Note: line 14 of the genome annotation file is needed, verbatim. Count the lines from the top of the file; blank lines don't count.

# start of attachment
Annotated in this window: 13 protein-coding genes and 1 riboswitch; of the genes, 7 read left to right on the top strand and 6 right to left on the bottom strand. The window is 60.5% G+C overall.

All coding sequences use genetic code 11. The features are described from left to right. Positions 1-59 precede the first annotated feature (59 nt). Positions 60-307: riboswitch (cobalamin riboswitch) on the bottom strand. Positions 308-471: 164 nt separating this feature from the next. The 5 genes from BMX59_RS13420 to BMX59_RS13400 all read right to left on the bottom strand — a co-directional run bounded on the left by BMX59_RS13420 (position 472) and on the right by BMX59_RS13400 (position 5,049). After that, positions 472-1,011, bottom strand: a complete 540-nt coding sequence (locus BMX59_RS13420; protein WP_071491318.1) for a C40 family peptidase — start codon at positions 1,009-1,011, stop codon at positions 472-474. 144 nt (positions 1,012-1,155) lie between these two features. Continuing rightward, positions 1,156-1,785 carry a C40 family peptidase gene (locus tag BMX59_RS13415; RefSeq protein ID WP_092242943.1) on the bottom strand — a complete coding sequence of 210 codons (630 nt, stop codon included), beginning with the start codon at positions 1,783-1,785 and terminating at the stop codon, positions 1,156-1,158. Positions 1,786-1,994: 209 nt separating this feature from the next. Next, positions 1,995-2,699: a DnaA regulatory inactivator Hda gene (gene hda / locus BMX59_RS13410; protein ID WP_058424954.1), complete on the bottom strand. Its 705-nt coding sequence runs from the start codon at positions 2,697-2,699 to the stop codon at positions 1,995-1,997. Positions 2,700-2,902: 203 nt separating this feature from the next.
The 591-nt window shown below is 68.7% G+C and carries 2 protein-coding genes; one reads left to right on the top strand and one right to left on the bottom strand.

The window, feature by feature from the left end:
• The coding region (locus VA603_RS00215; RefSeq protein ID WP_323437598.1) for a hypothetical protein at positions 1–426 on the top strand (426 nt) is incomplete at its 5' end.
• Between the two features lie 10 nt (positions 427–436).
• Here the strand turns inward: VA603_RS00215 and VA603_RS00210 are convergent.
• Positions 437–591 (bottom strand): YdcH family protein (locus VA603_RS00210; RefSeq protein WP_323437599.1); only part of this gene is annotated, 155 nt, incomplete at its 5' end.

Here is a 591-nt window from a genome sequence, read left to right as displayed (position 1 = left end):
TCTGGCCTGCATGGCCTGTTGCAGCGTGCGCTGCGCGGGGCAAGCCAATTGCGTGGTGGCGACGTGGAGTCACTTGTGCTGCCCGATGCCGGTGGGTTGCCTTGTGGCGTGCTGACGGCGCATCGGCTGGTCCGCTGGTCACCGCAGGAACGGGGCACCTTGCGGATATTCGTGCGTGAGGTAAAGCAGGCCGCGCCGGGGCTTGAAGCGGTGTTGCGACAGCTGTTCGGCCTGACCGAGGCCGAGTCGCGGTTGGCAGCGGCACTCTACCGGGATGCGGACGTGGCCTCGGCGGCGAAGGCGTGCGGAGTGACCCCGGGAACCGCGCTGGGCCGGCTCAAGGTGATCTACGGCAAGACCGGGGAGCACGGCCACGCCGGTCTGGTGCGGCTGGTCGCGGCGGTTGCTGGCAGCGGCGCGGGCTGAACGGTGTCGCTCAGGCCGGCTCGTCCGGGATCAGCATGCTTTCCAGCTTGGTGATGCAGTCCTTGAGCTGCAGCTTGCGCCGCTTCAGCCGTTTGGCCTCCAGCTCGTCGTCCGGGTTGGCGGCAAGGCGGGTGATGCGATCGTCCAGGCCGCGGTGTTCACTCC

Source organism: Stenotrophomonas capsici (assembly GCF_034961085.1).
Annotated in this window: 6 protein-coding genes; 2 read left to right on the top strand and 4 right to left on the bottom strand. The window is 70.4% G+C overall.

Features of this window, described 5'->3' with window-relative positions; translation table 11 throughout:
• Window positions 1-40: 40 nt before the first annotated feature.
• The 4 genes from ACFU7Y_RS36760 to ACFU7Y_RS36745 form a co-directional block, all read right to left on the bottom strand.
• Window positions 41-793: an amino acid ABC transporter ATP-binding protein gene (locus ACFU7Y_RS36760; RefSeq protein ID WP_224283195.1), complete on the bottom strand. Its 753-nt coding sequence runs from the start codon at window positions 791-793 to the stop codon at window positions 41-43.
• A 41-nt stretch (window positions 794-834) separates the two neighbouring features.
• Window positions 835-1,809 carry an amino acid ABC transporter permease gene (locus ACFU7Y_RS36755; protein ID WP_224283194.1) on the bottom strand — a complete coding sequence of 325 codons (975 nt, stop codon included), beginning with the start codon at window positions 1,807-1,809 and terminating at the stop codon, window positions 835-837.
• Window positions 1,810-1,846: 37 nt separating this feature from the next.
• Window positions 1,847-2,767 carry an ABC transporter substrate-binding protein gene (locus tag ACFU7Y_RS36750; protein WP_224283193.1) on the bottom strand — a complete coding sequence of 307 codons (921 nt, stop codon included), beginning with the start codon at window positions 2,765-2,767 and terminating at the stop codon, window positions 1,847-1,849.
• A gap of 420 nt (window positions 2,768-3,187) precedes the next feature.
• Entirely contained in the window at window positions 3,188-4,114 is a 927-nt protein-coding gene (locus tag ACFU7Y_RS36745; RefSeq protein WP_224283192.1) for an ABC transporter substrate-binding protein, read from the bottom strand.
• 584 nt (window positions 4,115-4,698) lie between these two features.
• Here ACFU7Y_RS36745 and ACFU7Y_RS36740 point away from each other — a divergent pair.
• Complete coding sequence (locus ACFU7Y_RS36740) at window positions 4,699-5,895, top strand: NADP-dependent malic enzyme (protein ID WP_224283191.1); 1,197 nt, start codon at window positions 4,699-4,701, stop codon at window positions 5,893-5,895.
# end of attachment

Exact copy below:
• Window positions 1-40: 40 nt before the first annotated feature.